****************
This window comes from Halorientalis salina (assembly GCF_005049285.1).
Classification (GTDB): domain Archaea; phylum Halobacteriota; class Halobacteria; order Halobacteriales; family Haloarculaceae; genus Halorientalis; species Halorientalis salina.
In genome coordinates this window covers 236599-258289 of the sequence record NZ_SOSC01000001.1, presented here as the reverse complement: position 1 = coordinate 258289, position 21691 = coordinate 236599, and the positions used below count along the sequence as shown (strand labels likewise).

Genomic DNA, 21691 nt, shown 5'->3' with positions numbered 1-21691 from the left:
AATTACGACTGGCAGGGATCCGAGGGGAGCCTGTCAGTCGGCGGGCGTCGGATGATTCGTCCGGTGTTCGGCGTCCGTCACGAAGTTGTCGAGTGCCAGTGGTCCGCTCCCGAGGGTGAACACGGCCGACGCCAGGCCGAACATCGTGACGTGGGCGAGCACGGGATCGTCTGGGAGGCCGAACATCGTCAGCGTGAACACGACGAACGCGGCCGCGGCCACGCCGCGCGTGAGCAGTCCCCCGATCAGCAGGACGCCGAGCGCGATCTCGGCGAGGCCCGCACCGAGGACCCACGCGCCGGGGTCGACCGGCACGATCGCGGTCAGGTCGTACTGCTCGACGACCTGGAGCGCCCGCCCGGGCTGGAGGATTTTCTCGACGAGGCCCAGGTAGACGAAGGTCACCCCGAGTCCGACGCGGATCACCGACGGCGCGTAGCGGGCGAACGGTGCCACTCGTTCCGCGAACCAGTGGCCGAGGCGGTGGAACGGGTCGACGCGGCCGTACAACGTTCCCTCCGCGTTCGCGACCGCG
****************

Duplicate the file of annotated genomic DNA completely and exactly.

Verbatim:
This window comes from Halorientalis salina (assembly GCF_005049285.1).
Classification (GTDB): domain Archaea; phylum Halobacteriota; class Halobacteria; order Halobacteriales; family Haloarculaceae; genus Halorientalis; species Halorientalis salina.
In genome coordinates this window covers 236599-258289 of the sequence record NZ_SOSC01000001.1, presented here as the reverse complement: position 1 = coordinate 258289, position 21691 = coordinate 236599, and the positions used below count along the sequence as shown (strand labels likewise).

Genomic DNA, 21691 nt, shown 5'->3' with positions numbered 1-21691 from the left:
AATTACGACTGGCAGGGATCCGAGGGGAGCCTGTCAGTCGGCGGGCGTCGGATGATTCGTCCGGTGTTCGGCGTCCGTCACGAAGTTGTCGAGTGCCAGTGGTCCGCTCCCGAGGGTGAACACGGCCGACGCCAGGCCGAACATCGTGACGTGGGCGAGCACGGGATCGTCTGGGAGGCCGAACATCGTCAGCGTGAACACGACGAACGCGGCCGCGGCCACGCCGCGCGTGAGCAGTCCCCCGATCAGCAGGACGCCGAGCGCGATCTCGGCGAGGCCCGCACCGAGGACCCACGCGCCGGGGTCGACCGGCACGATCGCGGTCAGGTCGTACTGCTCGACGACCTGGAGCGCCCGCCCGGGCTGGAGGATTTTCTCGACGAGGCCCAGGTAGACGAAGGTCACCCCGAGTCCGACGCGGATCACCGACGGCGCGTAGCGGGCGAACGGTGCCACTCGTTCCGCGAACCAGTGGCCGAGGCGGTGGAACGGGTCGACGCGGCCGTACAACGTTCCCTCCGCGTTCGCGACCGCG